Let’s put these conditions into practical examination. United Airlines Flight 232, a DC10 that crashed in Sioux City, IA, on July 19, 1989, suffered an uncontained No.  2 engine failure. Did it start out as an accident or incident? The first half-second of the event began as an incident because of the substantial damage exception: engine failure or damage limited to an engine – if it remained an engine failure. However, the next half-second determined the event, an accident. Once the compressor blades penetrated the engine casing and sliced open the three hydraulic systems’ hydraulic lines, it was, from that moment on, an accident.

That fact may seem trivial; after all, 111 people were killed … in that very real accident. But my point is to examine what constitutes an accident or an incident. And with that clarification, what needs to rise to the level of NTSB or FAA investigation and which can be limited to an air operator’s in-house investigation.

My playfully introducing my grandson into the article demonstrates the general news media’s childish ignorance of our industry and what they write about. A captain dies of a heart attack, and the First Officer ‘miraculously’ lands the plane at the next airport. An engine fails in flight and the entire cabin finds religion for a ‘harrowing’ 15 minutes. An airliner blows a main tire on rotation and the passengers scream for a Congressional hearing into tire ply safety.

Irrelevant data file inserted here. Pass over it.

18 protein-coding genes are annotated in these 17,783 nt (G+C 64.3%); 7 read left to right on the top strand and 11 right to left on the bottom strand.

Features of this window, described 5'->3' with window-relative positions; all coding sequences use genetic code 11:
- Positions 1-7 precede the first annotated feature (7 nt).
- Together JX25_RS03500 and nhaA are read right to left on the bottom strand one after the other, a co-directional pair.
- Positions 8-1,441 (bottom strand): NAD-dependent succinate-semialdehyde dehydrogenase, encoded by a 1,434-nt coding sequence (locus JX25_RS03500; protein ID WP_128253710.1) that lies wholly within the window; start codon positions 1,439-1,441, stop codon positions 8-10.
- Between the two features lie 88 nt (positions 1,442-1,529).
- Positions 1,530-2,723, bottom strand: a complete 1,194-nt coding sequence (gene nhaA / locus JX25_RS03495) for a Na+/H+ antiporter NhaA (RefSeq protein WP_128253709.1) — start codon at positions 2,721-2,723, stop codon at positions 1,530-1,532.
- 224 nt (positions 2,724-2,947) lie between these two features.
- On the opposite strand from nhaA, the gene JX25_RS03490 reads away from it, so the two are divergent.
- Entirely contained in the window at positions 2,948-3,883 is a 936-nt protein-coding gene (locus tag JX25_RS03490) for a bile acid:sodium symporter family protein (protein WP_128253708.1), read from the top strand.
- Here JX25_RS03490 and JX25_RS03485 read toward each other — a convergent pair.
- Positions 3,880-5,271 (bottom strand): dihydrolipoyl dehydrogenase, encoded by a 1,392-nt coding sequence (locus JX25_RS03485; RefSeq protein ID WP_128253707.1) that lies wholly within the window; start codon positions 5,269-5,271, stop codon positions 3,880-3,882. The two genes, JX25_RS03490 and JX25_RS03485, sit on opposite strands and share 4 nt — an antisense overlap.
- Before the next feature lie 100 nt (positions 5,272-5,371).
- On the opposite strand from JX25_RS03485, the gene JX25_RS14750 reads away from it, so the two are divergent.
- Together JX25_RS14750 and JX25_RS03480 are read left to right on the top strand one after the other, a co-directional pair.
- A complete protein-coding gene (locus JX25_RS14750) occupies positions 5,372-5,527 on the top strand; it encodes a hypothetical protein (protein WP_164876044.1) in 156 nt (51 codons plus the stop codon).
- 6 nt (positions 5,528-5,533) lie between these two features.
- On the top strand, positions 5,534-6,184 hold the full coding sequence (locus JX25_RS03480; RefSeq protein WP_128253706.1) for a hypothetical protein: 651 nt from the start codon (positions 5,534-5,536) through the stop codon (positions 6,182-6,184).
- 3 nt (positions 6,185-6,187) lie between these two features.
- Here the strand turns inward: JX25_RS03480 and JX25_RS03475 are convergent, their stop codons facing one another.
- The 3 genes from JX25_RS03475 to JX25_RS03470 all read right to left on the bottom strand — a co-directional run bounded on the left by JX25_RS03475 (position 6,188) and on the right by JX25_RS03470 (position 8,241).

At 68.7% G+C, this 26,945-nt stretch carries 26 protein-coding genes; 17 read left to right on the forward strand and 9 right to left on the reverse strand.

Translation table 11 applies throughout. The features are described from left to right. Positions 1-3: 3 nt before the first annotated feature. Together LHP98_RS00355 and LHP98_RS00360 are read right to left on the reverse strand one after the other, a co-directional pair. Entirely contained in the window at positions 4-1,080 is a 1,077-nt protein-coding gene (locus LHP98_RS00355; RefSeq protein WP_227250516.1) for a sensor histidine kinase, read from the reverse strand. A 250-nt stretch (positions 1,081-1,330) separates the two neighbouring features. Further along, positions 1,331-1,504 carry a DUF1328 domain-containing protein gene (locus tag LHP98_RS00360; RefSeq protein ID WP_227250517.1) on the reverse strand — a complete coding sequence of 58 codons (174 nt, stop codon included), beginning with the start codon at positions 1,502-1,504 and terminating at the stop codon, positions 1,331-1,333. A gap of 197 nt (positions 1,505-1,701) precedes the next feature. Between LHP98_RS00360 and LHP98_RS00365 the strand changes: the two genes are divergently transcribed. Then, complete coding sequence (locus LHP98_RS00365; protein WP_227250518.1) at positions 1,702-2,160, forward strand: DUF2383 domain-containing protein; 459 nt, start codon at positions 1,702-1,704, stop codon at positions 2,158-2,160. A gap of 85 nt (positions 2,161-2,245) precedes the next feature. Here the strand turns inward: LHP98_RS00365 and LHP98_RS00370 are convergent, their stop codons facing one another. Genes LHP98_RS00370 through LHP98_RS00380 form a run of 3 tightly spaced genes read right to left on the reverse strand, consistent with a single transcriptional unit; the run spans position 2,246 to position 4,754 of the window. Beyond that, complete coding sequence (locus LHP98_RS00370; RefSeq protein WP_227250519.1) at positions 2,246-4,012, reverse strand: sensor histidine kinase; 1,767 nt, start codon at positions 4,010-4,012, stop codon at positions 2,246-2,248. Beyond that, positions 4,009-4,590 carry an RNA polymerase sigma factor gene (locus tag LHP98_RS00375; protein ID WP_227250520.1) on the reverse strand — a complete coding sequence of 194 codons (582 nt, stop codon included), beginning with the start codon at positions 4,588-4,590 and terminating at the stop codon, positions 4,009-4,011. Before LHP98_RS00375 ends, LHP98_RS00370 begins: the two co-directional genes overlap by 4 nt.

Naturally the first officer lands the plane; he/she has been trained; the event is called an accident only because someone died during the flight. A tire failure or a contained engine failure – both considered incidents – are unfortunate, but they happen. There’s no call for panic.

The news media should focus on real threats to safety, e.g. amateur unmanned aerial vehicle (UAV) operators. Frequent airline reports of near misses with UAVs on approach is call for panic – major panic, for there’s no control. These amateurs’ irresponsible behavior around helicopters, airliners, and GA makes Ethan look like an adult by comparison.

The main difference between accidents and incidents is intent to fly. We, in aviation, always have the intent to be safe; yet we still – occasionally – have accidents and incidents. What if one’s whole intent is to play chicken with aircraft? We most likely get substantial damage, serious injury … and death.